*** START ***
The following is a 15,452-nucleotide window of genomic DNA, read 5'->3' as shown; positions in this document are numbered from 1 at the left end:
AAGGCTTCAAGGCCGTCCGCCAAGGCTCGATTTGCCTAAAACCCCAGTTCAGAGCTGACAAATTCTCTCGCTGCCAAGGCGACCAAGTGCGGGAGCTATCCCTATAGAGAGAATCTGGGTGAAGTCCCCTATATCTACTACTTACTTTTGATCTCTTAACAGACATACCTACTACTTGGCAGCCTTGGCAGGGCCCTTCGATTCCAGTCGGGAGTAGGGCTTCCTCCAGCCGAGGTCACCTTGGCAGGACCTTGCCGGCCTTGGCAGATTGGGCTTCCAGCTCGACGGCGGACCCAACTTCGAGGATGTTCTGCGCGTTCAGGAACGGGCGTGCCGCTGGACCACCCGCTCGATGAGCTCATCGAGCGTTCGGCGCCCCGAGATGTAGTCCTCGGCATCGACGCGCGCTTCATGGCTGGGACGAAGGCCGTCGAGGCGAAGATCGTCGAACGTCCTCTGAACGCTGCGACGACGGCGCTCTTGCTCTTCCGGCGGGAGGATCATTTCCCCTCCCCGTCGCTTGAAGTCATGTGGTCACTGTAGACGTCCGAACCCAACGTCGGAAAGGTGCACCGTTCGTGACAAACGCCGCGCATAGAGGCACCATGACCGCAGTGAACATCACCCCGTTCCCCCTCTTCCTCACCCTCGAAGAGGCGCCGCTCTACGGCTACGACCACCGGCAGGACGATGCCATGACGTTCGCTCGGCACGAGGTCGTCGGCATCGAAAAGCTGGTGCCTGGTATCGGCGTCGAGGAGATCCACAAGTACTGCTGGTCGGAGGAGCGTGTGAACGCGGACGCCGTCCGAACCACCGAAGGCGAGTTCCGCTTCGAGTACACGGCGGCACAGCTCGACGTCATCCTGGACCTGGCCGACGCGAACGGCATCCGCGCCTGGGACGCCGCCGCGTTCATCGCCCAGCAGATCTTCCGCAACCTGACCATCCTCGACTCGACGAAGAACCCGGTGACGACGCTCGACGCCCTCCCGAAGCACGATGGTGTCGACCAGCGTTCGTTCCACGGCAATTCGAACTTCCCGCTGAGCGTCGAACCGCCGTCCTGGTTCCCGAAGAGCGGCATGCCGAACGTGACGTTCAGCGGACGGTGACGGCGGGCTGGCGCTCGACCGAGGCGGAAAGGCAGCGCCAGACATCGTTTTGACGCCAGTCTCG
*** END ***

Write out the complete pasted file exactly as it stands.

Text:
The following is a 15,452-nucleotide window of genomic DNA, read 5'->3' as shown; positions in this document are numbered from 1 at the left end:
AAGGCTTCAAGGCCGTCCGCCAAGGCTCGATTTGCCTAAAACCCCAGTTCAGAGCTGACAAATTCTCTCGCTGCCAAGGCGACCAAGTGCGGGAGCTATCCCTATAGAGAGAATCTGGGTGAAGTCCCCTATATCTACTACTTACTTTTGATCTCTTAACAGACATACCTACTACTTGGCAGCCTTGGCAGGGCCCTTCGATTCCAGTCGGGAGTAGGGCTTCCTCCAGCCGAGGTCACCTTGGCAGGACCTTGCCGGCCTTGGCAGATTGGGCTTCCAGCTCGACGGCGGACCCAACTTCGAGGATGTTCTGCGCGTTCAGGAACGGGCGTGCCGCTGGACCACCCGCTCGATGAGCTCATCGAGCGTTCGGCGCCCCGAGATGTAGTCCTCGGCATCGACGCGCGCTTCATGGCTGGGACGAAGGCCGTCGAGGCGAAGATCGTCGAACGTCCTCTGAACGCTGCGACGACGGCGCTCTTGCTCTTCCGGCGGGAGGATCATTTCCCCTCCCCGTCGCTTGAAGTCATGTGGTCACTGTAGACGTCCGAACCCAACGTCGGAAAGGTGCACCGTTCGTGACAAACGCCGCGCATAGAGGCACCATGACCGCAGTGAACATCACCCCGTTCCCCCTCTTCCTCACCCTCGAAGAGGCGCCGCTCTACGGCTACGACCACCGGCAGGACGATGCCATGACGTTCGCTCGGCACGAGGTCGTCGGCATCGAAAAGCTGGTGCCTGGTATCGGCGTCGAGGAGATCCACAAGTACTGCTGGTCGGAGGAGCGTGTGAACGCGGACGCCGTCCGAACCACCGAAGGCGAGTTCCGCTTCGAGTACACGGCGGCACAGCTCGACGTCATCCTGGACCTGGCCGACGCGAACGGCATCCGCGCCTGGGACGCCGCCGCGTTCATCGCCCAGCAGATCTTCCGCAACCTGACCATCCTCGACTCGACGAAGAACCCGGTGACGACGCTCGACGCCCTCCCGAAGCACGATGGTGTCGACCAGCGTTCGTTCCACGGCAATTCGAACTTCCCGCTGAGCGTCGAACCGCCGTCCTGGTTCCCGAAGAGCGGCATGCCGAACGTGACGTTCAGCGGACGGTGACGGCGGGCTGGCGCTCGACCGAGGCGGAAAGGCAGCGCCAGACATCGTTTTGACGCCAGTCTCG